Linkage analyses also were performed in the entire collected sample (n=182 families), including the 22 families with an identified parkin mutation (table 2). For chromosomes 4, 5, and X, both the LOD score under both model I and that under model II were lower than those for the analyses performed without families with parkin mutations. For chromosome 13, the complete sample had a higher LOD score under model II only (LOD score 2.1 vs. LOD score 1.5). Analyses performed with the entire sample did identify one additional chromosomal region, on chromosome 10 (LOD score 1.6), that met our initial linkage threshold. Interestingly, for chromosome 2, the entire sample produced a substantially higher LOD score under model I (LOD score 3.1 vs. LOD score 1.9). To further examine the potential role of a PD-susceptibility locus on chromosome 2, as well as potential epistatic interactions between parkin and other loci, a genome screen was performed with only the 22 families with parkin mutations (fig. 5). In this small subset of the data, there was no evidence of a PD-susceptibility gene on chromosome 2; however, there was some evidence of linkage to chromosomes 8 (LOD score 1.6), 12 (LOD score 2.0), and 19 (LOD score 1.7).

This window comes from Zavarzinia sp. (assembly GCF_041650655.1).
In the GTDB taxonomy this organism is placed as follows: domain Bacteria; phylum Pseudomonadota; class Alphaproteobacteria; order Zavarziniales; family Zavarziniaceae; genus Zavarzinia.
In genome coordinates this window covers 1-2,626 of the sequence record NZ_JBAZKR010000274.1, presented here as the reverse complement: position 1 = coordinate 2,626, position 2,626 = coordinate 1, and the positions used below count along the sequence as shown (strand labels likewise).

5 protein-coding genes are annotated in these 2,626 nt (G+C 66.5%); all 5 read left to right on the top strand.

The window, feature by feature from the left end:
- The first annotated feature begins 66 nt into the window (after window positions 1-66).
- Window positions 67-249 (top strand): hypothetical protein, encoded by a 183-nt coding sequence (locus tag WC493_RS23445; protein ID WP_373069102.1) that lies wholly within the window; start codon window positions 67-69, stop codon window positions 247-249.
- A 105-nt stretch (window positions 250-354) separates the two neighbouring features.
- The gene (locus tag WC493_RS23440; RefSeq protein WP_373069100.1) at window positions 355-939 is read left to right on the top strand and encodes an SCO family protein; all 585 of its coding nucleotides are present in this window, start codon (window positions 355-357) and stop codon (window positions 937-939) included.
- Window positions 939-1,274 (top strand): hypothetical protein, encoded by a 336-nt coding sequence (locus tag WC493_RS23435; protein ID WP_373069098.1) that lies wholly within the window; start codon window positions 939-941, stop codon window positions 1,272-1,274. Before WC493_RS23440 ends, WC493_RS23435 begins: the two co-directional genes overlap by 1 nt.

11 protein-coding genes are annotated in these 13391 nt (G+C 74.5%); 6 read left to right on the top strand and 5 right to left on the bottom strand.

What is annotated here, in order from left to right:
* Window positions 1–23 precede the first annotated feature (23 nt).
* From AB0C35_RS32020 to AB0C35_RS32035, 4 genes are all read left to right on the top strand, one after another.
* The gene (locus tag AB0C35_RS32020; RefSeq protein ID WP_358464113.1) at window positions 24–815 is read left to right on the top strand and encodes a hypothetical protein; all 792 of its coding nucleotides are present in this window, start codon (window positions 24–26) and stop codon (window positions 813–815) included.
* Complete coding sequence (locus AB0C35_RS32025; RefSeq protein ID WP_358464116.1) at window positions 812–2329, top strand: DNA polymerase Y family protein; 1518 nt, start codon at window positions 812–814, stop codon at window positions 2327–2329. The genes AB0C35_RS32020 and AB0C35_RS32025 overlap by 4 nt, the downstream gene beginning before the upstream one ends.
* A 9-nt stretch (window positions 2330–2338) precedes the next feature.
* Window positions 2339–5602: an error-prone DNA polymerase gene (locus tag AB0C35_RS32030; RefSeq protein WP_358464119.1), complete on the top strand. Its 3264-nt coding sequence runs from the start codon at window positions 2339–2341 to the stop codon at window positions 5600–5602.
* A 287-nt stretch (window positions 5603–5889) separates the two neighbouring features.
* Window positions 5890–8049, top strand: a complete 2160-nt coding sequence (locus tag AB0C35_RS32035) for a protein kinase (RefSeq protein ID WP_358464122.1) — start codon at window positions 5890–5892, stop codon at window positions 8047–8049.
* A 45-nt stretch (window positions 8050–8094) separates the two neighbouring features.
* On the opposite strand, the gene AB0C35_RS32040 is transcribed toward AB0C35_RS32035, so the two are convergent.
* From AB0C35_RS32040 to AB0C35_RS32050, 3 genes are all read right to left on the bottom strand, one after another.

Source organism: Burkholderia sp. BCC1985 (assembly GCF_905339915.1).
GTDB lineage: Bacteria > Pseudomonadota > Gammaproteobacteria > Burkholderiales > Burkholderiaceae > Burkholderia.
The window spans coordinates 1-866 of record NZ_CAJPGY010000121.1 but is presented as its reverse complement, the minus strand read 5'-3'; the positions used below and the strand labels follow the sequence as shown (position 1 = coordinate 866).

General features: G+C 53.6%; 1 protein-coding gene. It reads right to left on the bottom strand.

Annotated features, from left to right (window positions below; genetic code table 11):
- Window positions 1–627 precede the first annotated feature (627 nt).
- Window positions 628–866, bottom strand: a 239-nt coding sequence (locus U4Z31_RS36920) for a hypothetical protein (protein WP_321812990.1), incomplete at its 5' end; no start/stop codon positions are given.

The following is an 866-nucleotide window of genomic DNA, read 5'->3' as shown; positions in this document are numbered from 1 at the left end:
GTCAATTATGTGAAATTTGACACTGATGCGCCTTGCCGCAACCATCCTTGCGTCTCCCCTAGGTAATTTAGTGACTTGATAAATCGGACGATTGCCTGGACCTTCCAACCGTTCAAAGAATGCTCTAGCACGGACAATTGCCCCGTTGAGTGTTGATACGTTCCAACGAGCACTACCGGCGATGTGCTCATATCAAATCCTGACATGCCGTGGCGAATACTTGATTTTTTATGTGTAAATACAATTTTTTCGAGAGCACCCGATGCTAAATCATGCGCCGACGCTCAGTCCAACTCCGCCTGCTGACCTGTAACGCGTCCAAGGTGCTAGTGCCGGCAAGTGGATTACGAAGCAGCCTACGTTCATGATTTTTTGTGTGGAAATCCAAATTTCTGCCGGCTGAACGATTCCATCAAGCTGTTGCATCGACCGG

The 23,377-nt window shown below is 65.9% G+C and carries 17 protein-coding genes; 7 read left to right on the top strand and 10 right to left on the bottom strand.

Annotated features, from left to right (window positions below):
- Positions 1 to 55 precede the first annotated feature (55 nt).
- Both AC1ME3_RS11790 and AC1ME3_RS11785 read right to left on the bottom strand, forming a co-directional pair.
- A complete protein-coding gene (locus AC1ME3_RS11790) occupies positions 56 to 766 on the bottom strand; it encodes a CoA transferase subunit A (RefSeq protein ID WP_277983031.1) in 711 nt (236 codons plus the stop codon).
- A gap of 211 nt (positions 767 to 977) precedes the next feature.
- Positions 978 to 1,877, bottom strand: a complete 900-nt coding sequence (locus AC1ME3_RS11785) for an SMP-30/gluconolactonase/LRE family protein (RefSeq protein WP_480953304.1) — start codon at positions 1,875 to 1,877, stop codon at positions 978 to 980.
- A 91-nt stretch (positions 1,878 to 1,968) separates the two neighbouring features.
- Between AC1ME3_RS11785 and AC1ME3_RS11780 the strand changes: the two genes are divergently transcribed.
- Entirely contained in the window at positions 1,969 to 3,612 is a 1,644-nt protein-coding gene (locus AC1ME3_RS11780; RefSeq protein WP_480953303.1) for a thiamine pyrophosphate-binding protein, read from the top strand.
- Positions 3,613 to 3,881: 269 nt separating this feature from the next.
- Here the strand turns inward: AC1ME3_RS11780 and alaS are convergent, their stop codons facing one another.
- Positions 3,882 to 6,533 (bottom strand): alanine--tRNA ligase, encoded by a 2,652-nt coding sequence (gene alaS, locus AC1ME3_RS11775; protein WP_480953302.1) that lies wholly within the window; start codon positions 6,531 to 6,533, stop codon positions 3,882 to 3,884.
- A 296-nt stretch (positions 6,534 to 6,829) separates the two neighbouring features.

Figure  5
Multipoint LOD-score graph summarizing results of genome screen of chromosomes 1–22 and X, for the 22 families with parkin mutations.

Discussion

Three other studies are currently ongoing that seek to identify PD-susceptibility genes. The GenePD study, analyzing data from 113 sibling pairs, has reported LOD scores of 0.9–1.3 for chromosomes 1, 9, 10, and 15 (DeStefano et al. 2001). A second study, analyzing 174 extended pedigrees, including 378 affected individuals, has reported LOD scores of 1.5–2.5 for chromosomes 5, 8, 9, 14, 17, and X in families with late-onset PD (Scott et al. 2001). The deCODE study in Iceland has reported a LOD score of 4.9 on chromosome 1, as well as evidence of linkage to chromosomes 5, 7, 13, 14, and X (Hicks et al. 2001).